The Mondo Esoterica Guide to:

Roger Corman

  About Roger Corman:

Born July 1926 in Detroit, MI, Corman studied engineering in University. Getting a behind the scenes job at 20th Century Fox, he learnt the skills of the film trade, producing his first film, the low budget monster flick Monster from the Ocean Floor in 1954 and making his directoral debut with Swamp Women in 1955. He continued to shoot and produce low budget drive-in fodder throughout the 1950s, often completing films in only a few days, until coming to the attention of Samual Z. Arkoff and James H. Nicholson who founded the production company AIP (American International Productions) which distributed low budget American and imported horror films as well as producing their own low budget cheapies. Although initially only distributing Corman's pictures, they soon hired him to work as a producer and director for the company.

A big change came in 1960 when he rejected AIP's plans for another double bill of black and while cheapies, instead suggesting that they pool the money to shoot one big project. Hammer Films were breaking box offices in the USA and making the gothic horror popular again - based on a popular story by Edgar Allan Poe and with a strong leading role from Vincent Price, House of Usher (1960) proved very popular and Corman went on to shoot 8 more gothic horrors for AIP, uniting Price with some of the icons of the earlier Universal Horror era, Boris Karloff, Basil Rathbone and Lon Chaney Jr. At the same time, Corman continued to direct his own low budget films including gangster film The St. Valentine's Day Massacre (1967), WW2 flick The Secret Invasion (1964) and early Robert De Niro film Bloody Mama (1970), as well as producing a variety of movies, including Francis Ford Coppola's directoral debut Dementia 13 (1963) and the sci-fi horror Queen of Blood (1966) which was written around special effects shots 'borrowed' from a Russian film. In the 1970s Corman retired from directing and focused entirely on producing, and was responsible over the next 30 years for literally hundreds of low budget productions, with such highlights as Sylvester Stallone vehicle Deathrace 2000 (1975), early Martin Scorsese film Boxcar Bertha (1972) and 'Seven Samurai in Space' Battle Beyond the Stars (1980). Twenty year later, Corman returned to the directors chair to direct the poorly received Frankenstein time-travel twist Frankenstein Unbound (1990) and still continues to produce and distribute low budget movies.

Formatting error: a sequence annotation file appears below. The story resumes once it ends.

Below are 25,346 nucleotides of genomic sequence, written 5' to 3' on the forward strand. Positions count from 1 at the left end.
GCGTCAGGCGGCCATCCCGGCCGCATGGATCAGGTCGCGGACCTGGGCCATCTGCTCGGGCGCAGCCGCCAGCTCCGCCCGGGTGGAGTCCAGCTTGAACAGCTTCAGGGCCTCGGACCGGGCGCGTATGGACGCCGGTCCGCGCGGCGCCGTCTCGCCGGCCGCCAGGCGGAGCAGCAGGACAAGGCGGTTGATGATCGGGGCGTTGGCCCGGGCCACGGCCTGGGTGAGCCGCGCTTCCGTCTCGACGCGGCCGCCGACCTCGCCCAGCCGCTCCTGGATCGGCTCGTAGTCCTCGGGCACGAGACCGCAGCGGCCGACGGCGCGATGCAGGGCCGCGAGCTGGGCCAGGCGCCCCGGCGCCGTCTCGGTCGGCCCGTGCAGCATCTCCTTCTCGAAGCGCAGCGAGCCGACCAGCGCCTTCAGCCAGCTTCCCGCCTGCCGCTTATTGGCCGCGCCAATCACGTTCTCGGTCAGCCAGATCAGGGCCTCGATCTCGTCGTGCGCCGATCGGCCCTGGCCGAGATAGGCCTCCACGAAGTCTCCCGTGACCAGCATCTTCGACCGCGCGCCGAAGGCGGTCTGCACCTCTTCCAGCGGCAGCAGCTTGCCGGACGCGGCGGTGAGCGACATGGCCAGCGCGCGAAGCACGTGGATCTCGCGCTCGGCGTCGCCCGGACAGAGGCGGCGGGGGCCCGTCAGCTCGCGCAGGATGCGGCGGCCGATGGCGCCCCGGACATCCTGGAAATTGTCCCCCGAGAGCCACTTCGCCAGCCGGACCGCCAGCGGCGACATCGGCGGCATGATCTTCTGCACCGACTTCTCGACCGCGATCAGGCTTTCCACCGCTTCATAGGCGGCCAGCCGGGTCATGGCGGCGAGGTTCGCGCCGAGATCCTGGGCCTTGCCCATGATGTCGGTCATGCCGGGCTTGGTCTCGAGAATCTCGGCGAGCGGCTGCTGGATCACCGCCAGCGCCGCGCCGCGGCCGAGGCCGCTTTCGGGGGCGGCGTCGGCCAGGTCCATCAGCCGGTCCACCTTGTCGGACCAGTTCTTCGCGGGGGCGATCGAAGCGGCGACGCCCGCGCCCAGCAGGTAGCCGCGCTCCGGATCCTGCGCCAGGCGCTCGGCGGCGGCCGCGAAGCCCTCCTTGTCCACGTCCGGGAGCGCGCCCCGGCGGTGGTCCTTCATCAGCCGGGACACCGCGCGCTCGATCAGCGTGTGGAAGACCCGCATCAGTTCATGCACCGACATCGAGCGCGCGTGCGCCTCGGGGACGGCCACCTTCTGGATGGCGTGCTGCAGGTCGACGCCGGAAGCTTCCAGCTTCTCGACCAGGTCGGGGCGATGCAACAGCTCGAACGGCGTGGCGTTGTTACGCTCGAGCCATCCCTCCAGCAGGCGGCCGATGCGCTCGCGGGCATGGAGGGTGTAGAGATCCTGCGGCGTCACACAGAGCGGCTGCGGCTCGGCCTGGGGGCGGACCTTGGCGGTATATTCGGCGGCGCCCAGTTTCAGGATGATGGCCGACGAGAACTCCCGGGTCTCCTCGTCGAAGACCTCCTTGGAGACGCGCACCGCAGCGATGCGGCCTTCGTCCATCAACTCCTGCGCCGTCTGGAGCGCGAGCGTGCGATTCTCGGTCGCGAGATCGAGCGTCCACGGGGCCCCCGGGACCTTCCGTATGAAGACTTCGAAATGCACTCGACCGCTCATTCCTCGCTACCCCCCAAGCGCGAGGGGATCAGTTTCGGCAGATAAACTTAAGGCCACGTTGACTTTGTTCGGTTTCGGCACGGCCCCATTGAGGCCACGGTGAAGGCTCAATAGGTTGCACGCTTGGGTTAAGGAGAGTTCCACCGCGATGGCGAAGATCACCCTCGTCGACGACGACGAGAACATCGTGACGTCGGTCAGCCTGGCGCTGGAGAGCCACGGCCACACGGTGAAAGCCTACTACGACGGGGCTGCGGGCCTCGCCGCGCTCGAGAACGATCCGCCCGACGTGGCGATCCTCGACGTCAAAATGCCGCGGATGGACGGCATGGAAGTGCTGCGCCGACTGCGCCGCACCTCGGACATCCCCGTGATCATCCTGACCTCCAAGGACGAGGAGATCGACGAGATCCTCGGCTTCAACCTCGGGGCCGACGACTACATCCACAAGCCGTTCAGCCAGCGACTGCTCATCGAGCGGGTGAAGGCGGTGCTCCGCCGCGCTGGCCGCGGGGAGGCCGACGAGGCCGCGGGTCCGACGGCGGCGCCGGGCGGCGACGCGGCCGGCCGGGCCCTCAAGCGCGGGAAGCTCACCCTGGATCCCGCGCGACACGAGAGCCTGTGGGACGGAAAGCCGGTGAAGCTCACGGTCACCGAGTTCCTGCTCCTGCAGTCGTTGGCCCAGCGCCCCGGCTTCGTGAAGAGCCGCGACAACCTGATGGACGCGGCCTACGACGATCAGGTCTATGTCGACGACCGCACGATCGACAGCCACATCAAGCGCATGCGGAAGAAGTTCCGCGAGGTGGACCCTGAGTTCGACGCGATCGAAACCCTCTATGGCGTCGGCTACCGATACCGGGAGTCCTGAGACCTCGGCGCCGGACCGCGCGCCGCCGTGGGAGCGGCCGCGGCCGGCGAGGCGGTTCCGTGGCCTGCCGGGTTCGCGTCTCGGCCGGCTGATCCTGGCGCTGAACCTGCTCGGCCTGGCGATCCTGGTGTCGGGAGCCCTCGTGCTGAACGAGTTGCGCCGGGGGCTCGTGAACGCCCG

DVD Reviews: Films directed by Roger Corman
The Fall of the House of Usher (1960)
MGM Region 1 DVD
Cleverly adapted from Poe's story, this film is the first of the AIP Poe adaptations and has a wonderful atmosphere.
Frankenstein Unbound (1990)
USA 20th Century Fox Region 1 DVD
Roger Corman's gory take on Frankenstein contains some interesting ideas, but is terribly rushed and underdeveloped.
Not recommended except to Frankenstein or Corman fans.
The Haunted Palace (1963)
MGM Region 1 DVD
Based on Lovecraft this is a return to the more serious gothic horror, and is a solid film with some strong direction.
Partly recommended.
Masque of the Red Death (1964)
MGM Region 1 DVD
The highlight of the AIP horror cycle and often rightly acclaimed as Corman's best work.
Highly recommended.
Pit and the Pendulum (1961)
MGM Region 1 DVD
The well written, acted and directed second of the AIP Poe films is let down by a poor soundtrack.
Partly recommended.
Premature Burial (1962)
MGM Region 1 DVD
An interesting story is let down by a poor climax but Corman is solid as usual and Ray Milland makes an interesting lead in this AIP horror.
Partly recommended to fans of the series.
The Raven (1963)
MGM Region 1 DVD
A clever twist on the classic poem gives a good backing to this well directed film with a good trio of lead performances.
Recommended to AIP gothic and Karloff/Price fans.
The Tomb of Ligeia (1964)
MGM Region 1 DVD
The last chapter in Corman's Poe cycle is this disappointing entry, lacking the character of the earlier films.
Not recommended
The Tower of London (1962)
MGM Region 1 DVD
A change from the AIP Gothics is this atmospheric adaptation of Shakespeare, with good direction, but suffering from a low budget.
Partly recommended to Price fans.
Tales of Terror (1964)
MGM Region 1 DVD
A triple bill of Poe in this varied anthology film starring Vincent Price.


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All text in this site written by Timothy Young - March 2006/January 2007.
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